Bathurst Street, near York St
1835-38 John Wiggins, Black Boy
Extracts from advertisements for auctions sales in 1839 show the location:
(Elizabeth between Bathurst & Wellington?)
York & Wellington Streets
1837-38 George Williams, Babes in the Wood
1838 Thomas Garrard, Babes in the Wood, York & Wellington Streets
George Williams, of the Babes in the Wood, appeared to answer the complaint of District Constable Peel, for harbouring Christiana Johnson, a prisoner in the service of Mr. Lang. Constable Allsworth deposed, that on Sunday the 18th inst., about halfpast 11 at night, he was on duly with constable Warby, in Elizabeth-street, and hearing a noise in Mr. William’s house, they demanded and obtained admittance; they found the woman Johnson in a back room, where there were two or three men ; on asking her who she was, she at once admitted she was a prisoner, when they took her into custody ; did not hear Mr. Williams accuse her of having represented herself to him as a free woman ; Johnson did not say to deponent, “you know me Johnny. — I have done it.— You have no business with me.”
Constable Warby sworn— accompanied the last Witness on the occasion referred to ; remembers the woman said, addressing herself to him, — “You have no business with me, Johnny, you know I have done it.” The woman was now called in and examined, she corroborated the evidence of Allsworth, and denied using the words imputed to her by Warby, but, two free men named Jones and Welsh contradicted her statement on oath, and maintained that she did ; they represented themselves to be lodgers in the house of Mr. Williams, and recollected their landlady asking the woman when she first came to the house in company with a man, whether she was free, when she replied she was ; they remembered also the words of the woman. Williams offered to call further evidence, but the Bench decided that it was his duty to have insisted on seeing her certificate when the woman said she had done it, and sentenced him to pay a fine of £2 and costs.
It is perfectly clear that constable Allsworth perjured himself in this case, and the Magistrates will do well to be careful how they receive his evidence in future.— ED.
Cornwall Chronicle, 31 March 1838
Hobart Town Courier, 24 May 1839
This might be relevant:
An information against Thomas Garrard, publican, was withdrawn, being informal
Cornwall Chronicle, 25 May 1839
Cnr Brisbane & Bathurst Sts
1844 Robert Pearson, Woolpack Inn, Brisbane & Bathurst Streets
1845 Robert Pearson, Woolpack, Brisbane & Bathurst Streets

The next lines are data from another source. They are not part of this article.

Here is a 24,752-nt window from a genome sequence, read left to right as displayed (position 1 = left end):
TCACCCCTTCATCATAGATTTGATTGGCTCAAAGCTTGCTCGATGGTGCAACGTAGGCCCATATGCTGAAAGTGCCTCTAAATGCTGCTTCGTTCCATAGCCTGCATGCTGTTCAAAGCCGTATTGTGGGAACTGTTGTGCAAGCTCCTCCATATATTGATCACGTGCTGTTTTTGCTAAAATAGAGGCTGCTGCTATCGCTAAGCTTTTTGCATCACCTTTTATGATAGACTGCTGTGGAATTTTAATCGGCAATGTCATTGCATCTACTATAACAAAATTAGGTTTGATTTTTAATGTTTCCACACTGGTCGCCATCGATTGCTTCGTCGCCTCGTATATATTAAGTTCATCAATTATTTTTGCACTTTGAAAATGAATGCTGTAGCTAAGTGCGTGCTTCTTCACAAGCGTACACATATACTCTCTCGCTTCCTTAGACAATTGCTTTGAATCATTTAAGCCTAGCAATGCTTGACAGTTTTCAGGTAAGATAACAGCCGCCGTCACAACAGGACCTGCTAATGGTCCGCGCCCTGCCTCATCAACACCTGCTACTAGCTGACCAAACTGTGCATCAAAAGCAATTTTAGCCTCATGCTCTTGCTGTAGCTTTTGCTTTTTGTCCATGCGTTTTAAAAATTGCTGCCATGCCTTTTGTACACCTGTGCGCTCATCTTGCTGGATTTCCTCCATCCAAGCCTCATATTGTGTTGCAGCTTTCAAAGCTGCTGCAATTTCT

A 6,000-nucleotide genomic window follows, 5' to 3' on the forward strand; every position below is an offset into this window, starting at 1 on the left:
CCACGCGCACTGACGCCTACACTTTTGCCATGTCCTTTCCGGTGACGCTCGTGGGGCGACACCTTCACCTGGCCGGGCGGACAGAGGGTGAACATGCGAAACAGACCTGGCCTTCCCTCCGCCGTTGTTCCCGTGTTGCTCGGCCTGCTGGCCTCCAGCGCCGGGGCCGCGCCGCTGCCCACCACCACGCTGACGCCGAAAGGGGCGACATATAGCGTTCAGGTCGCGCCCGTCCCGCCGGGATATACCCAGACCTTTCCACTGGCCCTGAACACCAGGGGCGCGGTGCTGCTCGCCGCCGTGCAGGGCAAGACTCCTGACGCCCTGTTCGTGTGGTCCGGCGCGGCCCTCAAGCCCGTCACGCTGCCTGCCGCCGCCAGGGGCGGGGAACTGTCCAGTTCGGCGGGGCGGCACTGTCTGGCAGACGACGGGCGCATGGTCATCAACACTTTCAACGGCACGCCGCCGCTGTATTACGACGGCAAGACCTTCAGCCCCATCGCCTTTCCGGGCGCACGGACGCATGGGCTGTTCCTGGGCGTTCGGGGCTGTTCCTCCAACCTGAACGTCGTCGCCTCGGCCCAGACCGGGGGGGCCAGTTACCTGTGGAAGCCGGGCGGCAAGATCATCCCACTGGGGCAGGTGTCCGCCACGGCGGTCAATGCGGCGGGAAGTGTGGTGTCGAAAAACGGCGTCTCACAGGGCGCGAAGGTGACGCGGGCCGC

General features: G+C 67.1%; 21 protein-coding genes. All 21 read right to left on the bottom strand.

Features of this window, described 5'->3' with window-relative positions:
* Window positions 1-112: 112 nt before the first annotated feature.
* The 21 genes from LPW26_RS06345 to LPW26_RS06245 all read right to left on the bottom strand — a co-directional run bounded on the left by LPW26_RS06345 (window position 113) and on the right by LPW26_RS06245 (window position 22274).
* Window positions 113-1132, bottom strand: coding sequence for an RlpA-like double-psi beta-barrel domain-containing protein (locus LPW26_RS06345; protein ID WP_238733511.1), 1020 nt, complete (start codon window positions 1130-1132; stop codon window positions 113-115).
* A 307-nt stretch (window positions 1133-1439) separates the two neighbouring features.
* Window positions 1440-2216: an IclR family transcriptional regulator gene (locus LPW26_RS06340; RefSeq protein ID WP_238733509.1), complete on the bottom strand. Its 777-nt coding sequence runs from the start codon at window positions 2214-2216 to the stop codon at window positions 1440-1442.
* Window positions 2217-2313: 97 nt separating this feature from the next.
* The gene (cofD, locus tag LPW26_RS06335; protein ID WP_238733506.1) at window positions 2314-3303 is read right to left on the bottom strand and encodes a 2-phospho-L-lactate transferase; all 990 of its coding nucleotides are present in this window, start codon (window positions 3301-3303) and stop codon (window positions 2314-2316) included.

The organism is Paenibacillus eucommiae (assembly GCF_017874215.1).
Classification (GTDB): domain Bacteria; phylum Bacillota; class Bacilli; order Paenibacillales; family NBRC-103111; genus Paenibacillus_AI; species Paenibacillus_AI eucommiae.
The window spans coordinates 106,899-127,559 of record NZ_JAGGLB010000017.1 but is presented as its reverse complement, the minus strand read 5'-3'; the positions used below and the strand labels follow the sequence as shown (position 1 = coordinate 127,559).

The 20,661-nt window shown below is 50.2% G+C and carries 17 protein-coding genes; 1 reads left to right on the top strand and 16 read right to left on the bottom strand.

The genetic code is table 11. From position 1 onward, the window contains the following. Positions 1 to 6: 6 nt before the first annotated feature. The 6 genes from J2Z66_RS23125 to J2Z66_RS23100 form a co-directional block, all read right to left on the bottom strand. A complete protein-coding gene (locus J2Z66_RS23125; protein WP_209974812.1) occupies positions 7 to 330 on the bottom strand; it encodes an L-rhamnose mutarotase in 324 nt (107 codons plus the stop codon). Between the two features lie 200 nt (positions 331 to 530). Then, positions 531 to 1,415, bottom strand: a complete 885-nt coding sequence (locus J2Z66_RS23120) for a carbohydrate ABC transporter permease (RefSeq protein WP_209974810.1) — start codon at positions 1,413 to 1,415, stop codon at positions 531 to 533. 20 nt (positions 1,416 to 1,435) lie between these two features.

1846 Robert Pearson, Woolpack, Wellington Road/Sandhill
Launceston Advertiser, 16 November 1844
Robert Pearson, Wool Pack Inn, Sand-Hill.- Mr. Bartley objected on account of the house being dirty and ill-furnished; also applicant living in a state of adultery.-Unanimously refused.
Cornwall Chronicle, 2 September 1846
1833 Samuel Hutchinson, Globe, Canning St
1834 Samuel Hutchinson, Globe, Elizabeth & Wellington Streets*
1834 James Corbett, Globe, Canning Street**
This might be the same site as the King’s Arms, as John Ashton appears to have moved the Arms to Elizabeth and Wellington Street in late 1834.
**Might not be the same site as previously.
Mr. Samuel Hutchinson of the “Globe Tavern” has had his License transferred from his new Residence in Canning street, to those well situated’ premises at the angle of Elizabeth and Wellington streets, belonging to Mr. John Ashton.
The Independent, 8 March 1834
Hobart Town Courier, 22 August 1834
Independent, 6 September 1834
1833-34 James Whitehead, Waggon and Horses, Launceston
Launceston Advertiser, 18 December 1834
1833 Colin McKinnon
Only one reference to this.
The Independent, 21 December 1833
(Note: Argyle Inn, Launceston appears in a advertisement for Solomon’s Longford coach in 1854 but this is supposed to be Angel Inn. It appears as such in the next advertisement.)
Previously in St John Street
1830 Patrick Carolan, Ship Inn, Charles St
1831-34 George Aylwin, Ship Inn, Charles St
In 1831, the Ship Inn of Charles St is licensed to George Aylwin, and he reappears on the list the following year although the names of the premises aren’t given, and in 1833. In June 1834 he is charged with breaching the licensing act and advertising a candle manufactory. After this I can find no mention of Aylwin. (His wife and child seem to have gone to Sydney.)
Launceston Advertiser, 27 December 1832
George & York Street
1833 John Hill, Sydney Arms, York Street
Independent, 19 January 1833
Independent, 23 March 1833
Over the next few months, Caryl is in trouble for habouring:
20 December 1830: charged with having harboured in his public house, at Launceston, for the purpose of tippling after 8 o’clock, two convicts — charge dismissed.
28 March 1831: charged with allowing a prisoner to remain in his house, whose pass had expired two days ; fined £2 and costs.
20 June 1831 : charged with harbouring two convicts illegally at large. Decision referred to the quarter sessions, it being the third offence.
Then in July, the licence for the Black Swan, Brisbane Street is transferred from Caryl to Neil Campbell:
Hobart Town Courier, 30 July 1831